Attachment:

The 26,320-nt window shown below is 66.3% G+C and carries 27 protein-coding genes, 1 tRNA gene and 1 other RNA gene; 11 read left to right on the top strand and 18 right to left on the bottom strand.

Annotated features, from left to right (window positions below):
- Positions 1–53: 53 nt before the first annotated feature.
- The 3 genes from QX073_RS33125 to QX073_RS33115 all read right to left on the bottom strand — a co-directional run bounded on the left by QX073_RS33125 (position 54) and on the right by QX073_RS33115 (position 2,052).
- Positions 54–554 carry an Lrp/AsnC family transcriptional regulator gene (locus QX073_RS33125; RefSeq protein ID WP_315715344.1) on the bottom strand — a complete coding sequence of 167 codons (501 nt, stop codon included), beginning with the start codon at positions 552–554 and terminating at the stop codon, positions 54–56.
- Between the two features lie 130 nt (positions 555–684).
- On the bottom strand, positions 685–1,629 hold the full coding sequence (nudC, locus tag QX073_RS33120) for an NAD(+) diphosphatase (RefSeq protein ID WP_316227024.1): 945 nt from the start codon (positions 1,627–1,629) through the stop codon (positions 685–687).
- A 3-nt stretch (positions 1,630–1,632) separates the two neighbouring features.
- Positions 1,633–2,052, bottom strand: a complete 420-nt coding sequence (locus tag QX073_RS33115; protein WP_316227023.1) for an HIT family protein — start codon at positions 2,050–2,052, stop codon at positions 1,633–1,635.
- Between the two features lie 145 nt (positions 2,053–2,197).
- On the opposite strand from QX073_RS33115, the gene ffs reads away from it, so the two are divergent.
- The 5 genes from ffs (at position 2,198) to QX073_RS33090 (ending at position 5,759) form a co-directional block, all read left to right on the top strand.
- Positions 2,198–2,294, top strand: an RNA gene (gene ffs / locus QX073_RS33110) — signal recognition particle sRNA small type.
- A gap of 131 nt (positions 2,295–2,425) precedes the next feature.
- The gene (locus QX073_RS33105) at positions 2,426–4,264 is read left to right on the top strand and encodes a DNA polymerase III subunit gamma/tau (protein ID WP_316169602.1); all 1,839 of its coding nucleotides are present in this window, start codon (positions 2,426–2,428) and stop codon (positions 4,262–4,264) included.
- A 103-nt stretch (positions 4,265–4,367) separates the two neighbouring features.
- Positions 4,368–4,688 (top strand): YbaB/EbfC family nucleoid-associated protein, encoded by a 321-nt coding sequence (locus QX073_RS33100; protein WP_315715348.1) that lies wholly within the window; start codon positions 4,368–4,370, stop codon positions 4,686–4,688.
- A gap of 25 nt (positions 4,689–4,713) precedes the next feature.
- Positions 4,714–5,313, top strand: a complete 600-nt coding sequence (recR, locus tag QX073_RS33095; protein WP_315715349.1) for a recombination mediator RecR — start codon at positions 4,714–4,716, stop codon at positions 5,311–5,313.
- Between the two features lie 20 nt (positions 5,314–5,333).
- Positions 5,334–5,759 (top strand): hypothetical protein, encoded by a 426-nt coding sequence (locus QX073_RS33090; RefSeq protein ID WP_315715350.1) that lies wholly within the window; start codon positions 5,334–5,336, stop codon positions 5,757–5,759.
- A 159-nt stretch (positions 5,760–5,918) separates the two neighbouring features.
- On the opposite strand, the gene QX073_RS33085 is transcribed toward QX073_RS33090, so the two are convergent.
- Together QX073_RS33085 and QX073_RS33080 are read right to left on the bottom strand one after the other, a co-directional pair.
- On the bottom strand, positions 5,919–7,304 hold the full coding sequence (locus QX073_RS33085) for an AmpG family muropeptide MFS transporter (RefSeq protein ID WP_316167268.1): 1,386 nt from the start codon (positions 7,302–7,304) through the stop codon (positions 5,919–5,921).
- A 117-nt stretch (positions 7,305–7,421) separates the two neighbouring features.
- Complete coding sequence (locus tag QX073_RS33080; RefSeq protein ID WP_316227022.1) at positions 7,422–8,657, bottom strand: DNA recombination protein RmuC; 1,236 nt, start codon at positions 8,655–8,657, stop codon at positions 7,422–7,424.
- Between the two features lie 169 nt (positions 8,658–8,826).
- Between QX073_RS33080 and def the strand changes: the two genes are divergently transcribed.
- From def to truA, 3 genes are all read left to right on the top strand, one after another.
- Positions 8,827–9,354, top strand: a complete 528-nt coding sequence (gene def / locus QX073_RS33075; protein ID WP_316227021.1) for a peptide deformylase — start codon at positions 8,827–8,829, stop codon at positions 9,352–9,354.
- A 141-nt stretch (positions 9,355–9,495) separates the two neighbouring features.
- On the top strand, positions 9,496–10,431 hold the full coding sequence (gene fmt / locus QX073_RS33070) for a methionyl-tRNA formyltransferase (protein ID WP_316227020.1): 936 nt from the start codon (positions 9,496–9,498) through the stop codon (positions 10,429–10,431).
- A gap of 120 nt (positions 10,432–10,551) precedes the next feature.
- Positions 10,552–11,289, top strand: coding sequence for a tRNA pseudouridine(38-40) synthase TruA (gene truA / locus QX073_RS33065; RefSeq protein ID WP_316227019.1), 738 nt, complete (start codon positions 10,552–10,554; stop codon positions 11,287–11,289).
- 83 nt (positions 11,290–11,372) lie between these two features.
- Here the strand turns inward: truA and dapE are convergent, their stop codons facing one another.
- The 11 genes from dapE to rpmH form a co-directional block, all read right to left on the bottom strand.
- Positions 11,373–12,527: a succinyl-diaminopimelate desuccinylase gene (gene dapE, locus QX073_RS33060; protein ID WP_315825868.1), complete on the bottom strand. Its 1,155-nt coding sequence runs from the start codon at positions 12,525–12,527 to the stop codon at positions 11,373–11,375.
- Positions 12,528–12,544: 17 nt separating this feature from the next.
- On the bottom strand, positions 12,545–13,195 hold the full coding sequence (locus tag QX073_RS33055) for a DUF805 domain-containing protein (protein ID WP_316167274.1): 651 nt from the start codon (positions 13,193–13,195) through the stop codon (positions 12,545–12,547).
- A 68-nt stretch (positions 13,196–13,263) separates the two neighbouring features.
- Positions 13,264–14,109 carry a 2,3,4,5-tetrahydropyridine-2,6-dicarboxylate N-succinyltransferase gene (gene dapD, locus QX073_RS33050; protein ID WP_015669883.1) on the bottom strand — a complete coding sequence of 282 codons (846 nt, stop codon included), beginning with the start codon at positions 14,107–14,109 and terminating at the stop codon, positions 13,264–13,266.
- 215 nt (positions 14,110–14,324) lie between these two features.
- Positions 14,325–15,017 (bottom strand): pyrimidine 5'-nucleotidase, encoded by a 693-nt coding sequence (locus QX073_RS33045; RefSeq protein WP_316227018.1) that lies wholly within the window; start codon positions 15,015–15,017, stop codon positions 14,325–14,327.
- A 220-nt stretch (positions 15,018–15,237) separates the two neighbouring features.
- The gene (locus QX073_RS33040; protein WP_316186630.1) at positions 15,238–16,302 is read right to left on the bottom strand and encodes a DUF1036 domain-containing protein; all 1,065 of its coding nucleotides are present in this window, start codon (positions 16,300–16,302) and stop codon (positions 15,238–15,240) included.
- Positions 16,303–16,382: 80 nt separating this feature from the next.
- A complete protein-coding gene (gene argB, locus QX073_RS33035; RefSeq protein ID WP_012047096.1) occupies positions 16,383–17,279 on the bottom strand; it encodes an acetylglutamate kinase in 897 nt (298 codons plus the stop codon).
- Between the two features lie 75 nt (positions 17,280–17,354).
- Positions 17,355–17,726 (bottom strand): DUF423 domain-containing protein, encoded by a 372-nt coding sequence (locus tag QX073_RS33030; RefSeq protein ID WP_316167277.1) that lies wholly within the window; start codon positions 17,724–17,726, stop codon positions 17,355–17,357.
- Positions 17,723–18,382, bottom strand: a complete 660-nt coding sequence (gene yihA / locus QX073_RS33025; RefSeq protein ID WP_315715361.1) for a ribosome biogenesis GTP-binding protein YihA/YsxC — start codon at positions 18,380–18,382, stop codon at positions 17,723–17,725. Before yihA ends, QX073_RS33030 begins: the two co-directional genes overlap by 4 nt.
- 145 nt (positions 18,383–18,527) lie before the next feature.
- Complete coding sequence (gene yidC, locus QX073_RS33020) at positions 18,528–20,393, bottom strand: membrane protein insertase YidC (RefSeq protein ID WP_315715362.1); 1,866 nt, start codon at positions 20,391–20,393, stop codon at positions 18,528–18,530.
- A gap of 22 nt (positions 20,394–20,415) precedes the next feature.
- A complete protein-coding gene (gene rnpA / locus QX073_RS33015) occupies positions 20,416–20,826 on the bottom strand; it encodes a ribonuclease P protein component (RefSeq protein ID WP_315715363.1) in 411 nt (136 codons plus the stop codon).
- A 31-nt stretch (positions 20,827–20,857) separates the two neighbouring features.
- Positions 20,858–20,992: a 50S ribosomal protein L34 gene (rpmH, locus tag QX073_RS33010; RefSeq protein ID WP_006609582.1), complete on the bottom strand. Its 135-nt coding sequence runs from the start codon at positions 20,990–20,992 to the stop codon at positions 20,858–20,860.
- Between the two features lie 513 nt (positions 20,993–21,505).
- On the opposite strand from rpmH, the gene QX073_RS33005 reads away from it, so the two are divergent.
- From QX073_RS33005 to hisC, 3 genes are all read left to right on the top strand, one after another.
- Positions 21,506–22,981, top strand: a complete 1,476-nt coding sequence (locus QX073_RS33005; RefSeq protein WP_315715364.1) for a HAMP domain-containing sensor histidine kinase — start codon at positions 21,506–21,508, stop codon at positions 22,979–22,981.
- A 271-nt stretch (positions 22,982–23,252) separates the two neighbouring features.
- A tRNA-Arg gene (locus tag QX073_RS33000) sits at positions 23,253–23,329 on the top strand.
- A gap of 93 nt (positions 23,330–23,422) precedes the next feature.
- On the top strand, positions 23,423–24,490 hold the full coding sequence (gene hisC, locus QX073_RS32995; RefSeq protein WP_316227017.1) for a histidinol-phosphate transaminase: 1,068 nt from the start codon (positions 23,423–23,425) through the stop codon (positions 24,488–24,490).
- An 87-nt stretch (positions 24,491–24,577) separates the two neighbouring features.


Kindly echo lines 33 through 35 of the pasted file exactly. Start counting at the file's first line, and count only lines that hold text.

- On the top strand, positions 9,496–10,431 hold the full coding sequence (gene fmt / locus QX073_RS33070) for a methionyl-tRNA formyltransferase (protein ID WP_316227020.1): 936 nt from the start codon (positions 9,496–9,498) through the stop codon (positions 10,429–10,431).
- A gap of 120 nt (positions 10,432–10,551) precedes the next feature.
- Positions 10,552–11,289, top strand: coding sequence for a tRNA pseudouridine(38-40) synthase TruA (gene truA / locus QX073_RS33065; RefSeq protein ID WP_316227019.1), 738 nt, complete (start codon positions 10,552–10,554; stop codon positions 11,287–11,289).